My favorite pastime is walking and a big part of it is from growing up in the Bronx. My earliest memories were of me walking with my father to his shop. At 6’9″, my father could easily clear a city block in fifteen steps. No exaggeration. He died when I was eleven so those memories were few and far between. I also played minor league hockey not skating but rather walking with skates. Then there’s Army boot camp and a couple of war campaigns later and I can safely say that I am a permanent pass on the Nike Express except my social security number is 10 so I’ve been around before Nike has even started – ha!
I’ve been in a wheelchair for fourteen years . It’s not a choice. I woke up with a jarring pain in my left knee so bad that I actually elected to use crutches. This from a hockey player who would pull out his head stitches just to get a five-minute major if the other team drew blood. The pain did not go away so I had to wear leg braces then on to a manual wheelchair. Eventually, I got an electrical wheelchair but an electrical wheelchair needs to be transported to places so I had to get a van. with a wheelchair lift You get the picture. What’s worse is having to rely on a full-time attendant and did I ever tell you how horrible it is to have an attendant regardless if it’s full or part-time?
She It kills the soul. Worse still, Being afraid to go over people’s home for fear of ruining their carpet with tire marks or cracking that marble tile imported from Brazil, and/or dinging walls with the leg lifts. We have a “gang-style” initiation in the family,wherein, new member’s feet are unwittingly run over by the wheelchair. My grandkids are taught from the moment they start walking to stay clear of the wheelchair’s wheels. If anyone is taking this too seriously, I’m joking of course.
So rather than Kvetch and yell at kids to “get off my lawn!”, I made a request for Senator Mike McGinness (R-Fallon) to sponsor SB303, a bill that would require doctors to provide medical evidence for a person’s permanent disability when submitting for a handicap placard the gist of which can be found here. Luckily, were were able to get attention on the plight of disabled Nevadans. Read the bill in the news here.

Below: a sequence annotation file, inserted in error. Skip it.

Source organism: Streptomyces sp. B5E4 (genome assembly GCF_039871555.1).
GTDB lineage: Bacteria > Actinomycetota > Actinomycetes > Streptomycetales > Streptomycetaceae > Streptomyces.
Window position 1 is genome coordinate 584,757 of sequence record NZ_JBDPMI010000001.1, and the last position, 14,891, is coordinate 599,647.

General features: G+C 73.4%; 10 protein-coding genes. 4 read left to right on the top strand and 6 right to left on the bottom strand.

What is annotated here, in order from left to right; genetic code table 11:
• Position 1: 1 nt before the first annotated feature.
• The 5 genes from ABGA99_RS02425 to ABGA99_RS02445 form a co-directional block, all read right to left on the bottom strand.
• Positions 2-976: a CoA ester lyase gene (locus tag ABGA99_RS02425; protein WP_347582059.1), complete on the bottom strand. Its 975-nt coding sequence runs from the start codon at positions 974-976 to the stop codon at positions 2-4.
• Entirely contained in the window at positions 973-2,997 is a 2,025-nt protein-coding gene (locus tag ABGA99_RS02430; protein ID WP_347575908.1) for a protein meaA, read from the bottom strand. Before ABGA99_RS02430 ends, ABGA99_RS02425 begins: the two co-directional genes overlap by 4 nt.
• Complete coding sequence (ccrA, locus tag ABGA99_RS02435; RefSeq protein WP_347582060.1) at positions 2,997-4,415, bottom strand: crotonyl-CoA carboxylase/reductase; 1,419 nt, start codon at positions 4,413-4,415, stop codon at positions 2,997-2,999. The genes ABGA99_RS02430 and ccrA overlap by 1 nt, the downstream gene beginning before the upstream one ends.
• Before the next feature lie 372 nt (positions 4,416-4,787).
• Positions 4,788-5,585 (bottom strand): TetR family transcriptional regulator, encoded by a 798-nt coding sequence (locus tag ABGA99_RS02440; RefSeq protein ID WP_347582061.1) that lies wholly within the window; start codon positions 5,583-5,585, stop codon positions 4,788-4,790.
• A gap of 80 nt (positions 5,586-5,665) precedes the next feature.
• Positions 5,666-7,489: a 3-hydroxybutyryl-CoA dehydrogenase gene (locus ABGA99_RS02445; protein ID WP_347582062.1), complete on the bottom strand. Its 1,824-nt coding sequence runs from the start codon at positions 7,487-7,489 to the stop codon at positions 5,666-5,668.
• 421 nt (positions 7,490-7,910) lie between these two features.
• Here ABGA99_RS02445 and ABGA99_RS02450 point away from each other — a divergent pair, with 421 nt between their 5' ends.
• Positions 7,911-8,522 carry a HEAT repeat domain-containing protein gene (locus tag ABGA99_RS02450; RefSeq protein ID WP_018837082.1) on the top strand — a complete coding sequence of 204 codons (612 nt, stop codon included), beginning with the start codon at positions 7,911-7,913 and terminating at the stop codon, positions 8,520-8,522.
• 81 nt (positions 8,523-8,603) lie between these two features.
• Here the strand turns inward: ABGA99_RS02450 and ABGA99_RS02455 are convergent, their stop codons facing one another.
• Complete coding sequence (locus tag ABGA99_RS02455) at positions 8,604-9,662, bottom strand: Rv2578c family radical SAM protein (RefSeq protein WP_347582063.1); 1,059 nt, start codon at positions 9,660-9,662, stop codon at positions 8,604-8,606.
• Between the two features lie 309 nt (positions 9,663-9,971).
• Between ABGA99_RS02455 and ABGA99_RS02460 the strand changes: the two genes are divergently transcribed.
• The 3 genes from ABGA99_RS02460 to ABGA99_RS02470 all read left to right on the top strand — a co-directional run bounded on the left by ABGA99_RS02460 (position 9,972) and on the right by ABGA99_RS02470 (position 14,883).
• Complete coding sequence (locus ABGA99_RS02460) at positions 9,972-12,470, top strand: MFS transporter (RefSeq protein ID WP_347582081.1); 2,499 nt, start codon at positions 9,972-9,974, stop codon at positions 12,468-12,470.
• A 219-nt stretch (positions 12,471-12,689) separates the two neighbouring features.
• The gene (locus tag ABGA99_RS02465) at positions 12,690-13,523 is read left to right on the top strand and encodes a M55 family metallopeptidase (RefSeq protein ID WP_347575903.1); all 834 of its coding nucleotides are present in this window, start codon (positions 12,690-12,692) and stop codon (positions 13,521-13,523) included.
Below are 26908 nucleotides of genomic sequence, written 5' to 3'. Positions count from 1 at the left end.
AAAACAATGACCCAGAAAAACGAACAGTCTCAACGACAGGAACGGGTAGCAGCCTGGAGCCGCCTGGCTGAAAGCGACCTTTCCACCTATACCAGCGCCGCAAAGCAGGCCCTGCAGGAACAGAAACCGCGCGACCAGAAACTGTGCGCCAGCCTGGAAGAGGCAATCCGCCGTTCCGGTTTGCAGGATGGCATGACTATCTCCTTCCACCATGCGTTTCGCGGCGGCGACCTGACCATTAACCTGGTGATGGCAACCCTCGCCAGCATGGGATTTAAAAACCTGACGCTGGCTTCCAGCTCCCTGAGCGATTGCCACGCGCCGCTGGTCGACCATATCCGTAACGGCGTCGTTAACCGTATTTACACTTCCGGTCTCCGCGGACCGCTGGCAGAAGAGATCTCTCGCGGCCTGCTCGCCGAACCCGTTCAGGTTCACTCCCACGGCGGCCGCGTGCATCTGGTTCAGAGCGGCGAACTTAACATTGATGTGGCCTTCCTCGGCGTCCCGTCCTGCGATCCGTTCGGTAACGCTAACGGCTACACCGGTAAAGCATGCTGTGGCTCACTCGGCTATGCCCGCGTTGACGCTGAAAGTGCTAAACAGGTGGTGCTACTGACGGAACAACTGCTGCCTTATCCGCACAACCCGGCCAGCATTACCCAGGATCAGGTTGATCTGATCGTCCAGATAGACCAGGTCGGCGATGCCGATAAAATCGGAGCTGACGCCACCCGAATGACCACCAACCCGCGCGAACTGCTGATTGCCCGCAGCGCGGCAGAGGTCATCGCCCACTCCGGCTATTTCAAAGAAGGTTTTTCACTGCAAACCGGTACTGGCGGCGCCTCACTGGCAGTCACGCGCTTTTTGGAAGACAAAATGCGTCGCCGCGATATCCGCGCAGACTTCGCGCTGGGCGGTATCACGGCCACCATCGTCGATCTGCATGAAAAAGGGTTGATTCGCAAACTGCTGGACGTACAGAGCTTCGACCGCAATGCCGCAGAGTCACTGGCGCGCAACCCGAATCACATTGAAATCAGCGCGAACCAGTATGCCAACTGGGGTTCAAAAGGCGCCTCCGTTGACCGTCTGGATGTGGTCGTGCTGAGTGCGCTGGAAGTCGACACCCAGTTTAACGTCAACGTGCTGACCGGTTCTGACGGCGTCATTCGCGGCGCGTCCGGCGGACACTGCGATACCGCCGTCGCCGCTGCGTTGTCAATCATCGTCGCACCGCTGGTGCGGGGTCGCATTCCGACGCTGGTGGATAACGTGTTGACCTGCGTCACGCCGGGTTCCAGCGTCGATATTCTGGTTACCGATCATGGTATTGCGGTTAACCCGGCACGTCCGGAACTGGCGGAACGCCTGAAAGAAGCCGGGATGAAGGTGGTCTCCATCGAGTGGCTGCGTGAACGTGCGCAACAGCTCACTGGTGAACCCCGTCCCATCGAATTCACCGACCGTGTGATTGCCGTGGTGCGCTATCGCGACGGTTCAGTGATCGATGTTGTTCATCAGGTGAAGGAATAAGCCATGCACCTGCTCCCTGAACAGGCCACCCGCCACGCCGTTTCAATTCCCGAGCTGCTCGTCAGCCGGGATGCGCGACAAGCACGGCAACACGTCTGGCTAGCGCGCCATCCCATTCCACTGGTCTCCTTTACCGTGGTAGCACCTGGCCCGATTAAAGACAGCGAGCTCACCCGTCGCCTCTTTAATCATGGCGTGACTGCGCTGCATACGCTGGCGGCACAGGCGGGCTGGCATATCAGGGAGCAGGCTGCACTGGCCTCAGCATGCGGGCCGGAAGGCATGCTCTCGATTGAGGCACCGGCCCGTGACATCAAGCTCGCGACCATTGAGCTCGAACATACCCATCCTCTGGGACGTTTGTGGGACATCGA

Anyone ever notice how someone parks in a handicap space and sprints into the grocery store? Do you ever go somewhere and notice that handicap parking spaces have become VIP parking for luxury cars?
SB 303 is a relatively uncomplicated piece of legislation regarding restoring freedom to all citizens of the Great State of Nevada who actually believe in her motto of “All For Our Country” which appears on the seal of the Great State of Nevada.
1. SB 303 restores freedom to those who qualify for handicapped plates, placards, or stickers to utilize existing handicapped parking spaces while maintaining their independence
2. SB 303 saves Nevada between $55 to 128 million dollars which would be required to meet current ADA by either providing attendants or paratransit
3. Reduces DMV workload caused by deluge of applications (SP27) which have resulted in the equivalent of 150% of total number of parking spaces (both handicapped & non-handicapped)
4. Too many handicap parking permits, too few parking spots? History shows approximately six handicapped plates, placards, etc. issued for each person actually disabled
5. Establishes clear guidelines for licensed medical physicians to follow while establishing meaningful education and penalties for non- adherence to those guidelines
6. Will now require physician to supply positive scientific medical evidence as proof of meeting Nevada’s “best in the nation” objective criteria to qualify for handicapped parking permits
7. Will correct error on DMV Form SP27 that does not comply with current Nevada statute NRS 482.3835
8. Totally destroys myth that if someone runs from their vehicle parked in a handicapped parking space, no one is permitted to question their status or they have an invisible disabling condition
Is this thing on?